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f150 with bobcat
11-25-2008, 09:45 PM
i am sort of new still am i able to thatch in mid march as part of my spring clean up as well as put seed down after

lawns Etc
11-26-2008, 12:32 AM
Yes but be sure to use treflan as a crabgrass preventer its expensive but its the only one that you can use along wth seed but its only good for about 30-40 days till the new grass gets going then use a real pre m

Smallaxe
11-26-2008, 10:45 AM
When soil temps reach 50 degrees your cool season grasses will germinate. Crabgrass germinates at 55 degrees. So I have read.

In my area that may take one week in the open, but very rarely that happens. In the open I may go 2 or 3 weeks in between, 50 degrees and 55. In the shady areas by the lake - easily a month to get the grass to germinate b4 the threat of crabgrass.

It is cheaper to get a soil thermometer than a bunch of treflan. Besides you will eventually learn a lot of things about soils and grass that just aren't commonly considered :)

turfcobob
11-26-2008, 10:49 AM
A little advice here. Dethatching is a very destructive process on a lawn plus it stirs up all kinds of weed seeds that a lying dormat in the topsoil and thatch layer. Spring dethatching tends to really bring out the worst of things and damages the new grass at a time when you really do not want to.
First ask yourself if the lawn really is to the point that it needs mechaincial removal of the thatch layer. Confirm this by checking the lawn. Take a soil sampler and take samples across the lawn. If the thatch is less than .50 of an inch leave it be and work with it. If anything aerate the devil out of it. If the thatch is upwards to .75 or one inch then you have a problem and should remove it. Especially in northern grasses. Just remember you will have a weed battle on your hands when you do.

Smallaxe
11-26-2008, 07:29 PM
Bob is correct. Weeds are the main reason to aerate later towards fall.

duckett6
11-27-2008, 12:45 AM
When is it a good time to aerate a yard?

JDUtah
11-27-2008, 01:27 AM
When is it a good time to aerate a yard?

Best answer is whenever the soil is overly compacted or the thatch is too thick...

RigglePLC
11-27-2008, 10:58 AM
Don't use treflan. It will block the germination of your seed. Use Siduron, also known as Tupersan, or Scotts crabgrass control for new seed.

Except for that, I think above is correct. It is difficult and expensive to remove thatch. If grass is green --just aerate. Most lawns will look fine even if the thatch is a little heavy. It is a fact of life for certain vigorous varieties of bluegrass.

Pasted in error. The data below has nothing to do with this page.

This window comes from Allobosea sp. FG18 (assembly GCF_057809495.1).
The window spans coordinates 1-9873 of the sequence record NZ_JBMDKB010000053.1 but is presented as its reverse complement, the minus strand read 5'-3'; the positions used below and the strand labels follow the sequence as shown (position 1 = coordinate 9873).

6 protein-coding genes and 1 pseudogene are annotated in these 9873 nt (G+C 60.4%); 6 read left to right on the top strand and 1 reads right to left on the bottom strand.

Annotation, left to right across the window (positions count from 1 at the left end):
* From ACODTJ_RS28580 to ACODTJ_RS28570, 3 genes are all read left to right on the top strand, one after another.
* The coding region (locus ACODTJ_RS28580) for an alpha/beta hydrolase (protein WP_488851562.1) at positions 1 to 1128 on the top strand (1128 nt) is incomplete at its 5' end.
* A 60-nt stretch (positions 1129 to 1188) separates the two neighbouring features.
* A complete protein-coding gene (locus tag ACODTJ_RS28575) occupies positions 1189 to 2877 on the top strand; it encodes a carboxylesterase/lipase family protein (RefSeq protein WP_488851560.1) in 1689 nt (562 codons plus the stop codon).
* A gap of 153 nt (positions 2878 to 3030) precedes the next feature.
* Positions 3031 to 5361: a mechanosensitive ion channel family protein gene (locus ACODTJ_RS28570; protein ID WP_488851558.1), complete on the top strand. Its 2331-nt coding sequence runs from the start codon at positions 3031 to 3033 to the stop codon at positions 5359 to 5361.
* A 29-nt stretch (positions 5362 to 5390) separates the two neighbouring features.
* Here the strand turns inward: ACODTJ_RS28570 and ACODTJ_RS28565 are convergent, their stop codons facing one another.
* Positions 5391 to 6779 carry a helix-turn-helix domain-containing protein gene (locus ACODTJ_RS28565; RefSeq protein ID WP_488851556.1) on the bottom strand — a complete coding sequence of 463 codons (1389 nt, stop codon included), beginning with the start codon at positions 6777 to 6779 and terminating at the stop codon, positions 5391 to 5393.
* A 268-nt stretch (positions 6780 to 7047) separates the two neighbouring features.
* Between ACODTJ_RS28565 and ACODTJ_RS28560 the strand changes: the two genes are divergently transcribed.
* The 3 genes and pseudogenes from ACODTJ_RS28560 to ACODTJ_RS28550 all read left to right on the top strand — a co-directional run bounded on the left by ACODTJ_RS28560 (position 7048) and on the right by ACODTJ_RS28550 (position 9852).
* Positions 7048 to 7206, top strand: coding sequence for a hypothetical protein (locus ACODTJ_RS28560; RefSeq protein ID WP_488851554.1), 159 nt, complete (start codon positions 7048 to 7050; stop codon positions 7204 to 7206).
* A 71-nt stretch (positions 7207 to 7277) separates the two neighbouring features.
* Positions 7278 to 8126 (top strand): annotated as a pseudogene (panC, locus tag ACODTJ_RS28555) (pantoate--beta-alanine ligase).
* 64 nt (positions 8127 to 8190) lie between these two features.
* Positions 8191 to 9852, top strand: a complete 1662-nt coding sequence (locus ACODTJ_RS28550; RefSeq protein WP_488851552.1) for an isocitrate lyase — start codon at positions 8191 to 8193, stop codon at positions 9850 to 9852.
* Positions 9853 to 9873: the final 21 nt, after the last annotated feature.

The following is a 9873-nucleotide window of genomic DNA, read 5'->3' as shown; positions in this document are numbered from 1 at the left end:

lawns Etc
12-07-2008, 08:06 AM
Don't use treflan. It will block the germination of your seed. Use Siduron, also known as Tupersan, or Scotts crabgrass control for new seed.

Except for that, I think above is correct. It is difficult and expensive to remove thatch. If grass is green --just aerate. Most lawns will look fine even if the thatch is a little heavy. It is a fact of life for certain vigorous varieties of bluegrass.

My bad you are right I get the two names confused put treflan down and you will not get anything for a while.Tupersan is exactly what I meant

turfcobob
12-10-2008, 11:24 AM
When is it a good time to aerate a yard?

Depends on why you want to aerate. Aeration is a process that is used for different reasons. Give me a call and we can chat about it. 402-783-2028

Jason Rose
12-10-2008, 01:07 PM
A little advice here. Dethatching is a very destructive process on a lawn plus it stirs up all kinds of weed seeds that a lying dormat in the topsoil and thatch layer. Spring dethatching tends to really bring out the worst of things and damages the new grass at a time when you really do not want to.
First ask yourself if the lawn really is to the point that it needs mechaincial removal of the thatch layer. Confirm this by checking the lawn. Take a soil sampler and take samples across the lawn. If the thatch is less than .50 of an inch leave it be and work with it. If anything aerate the devil out of it. If the thatch is upwards to .75 or one inch then you have a problem and should remove it. Especially in northern grasses. Just remember you will have a weed battle on your hands when you do.

:clapping: Great advice. Now, what could be used, with little damage, would be a spring tine "dethatcher" that mounts on the front of the mower (JRCO rake). Just once over to rake loose the embeded leaves and matted down grass from over the winter.

Don't use treflan. It will block the germination of your seed. Use Siduron, also known as Tupersan, or Scotts crabgrass control for new seed.

Except for that, I think above is correct. It is difficult and expensive to remove thatch. If grass is green --just aerate. Most lawns will look fine even if the thatch is a little heavy. It is a fact of life for certain vigorous varieties of bluegrass.

I was hoping someone had alread posted this...

Smallaxe
12-12-2008, 09:35 AM
:clapping: Great advice. Now, what could be used, with little damage, would be a spring tine "dethatcher" that mounts on the front of the mower (JRCO rake). Just once over to rake loose the embeded leaves and matted down grass from over the winter. ...

Depending on how thick this "thatch" is, you are better off to keep this organic material in the lawn. Plants thrive on a natural organic soil. Removing that is removing the soils' moisture and air exchange buffer zone.
Ever look at the soil under the leaves on the forest floor?

The bad "thatch" is a layer of inpenetrable tangle of roots and stems growing right at the surface. The good thatch can actually help prevent the bad thatch, if proper cultural practices were in place.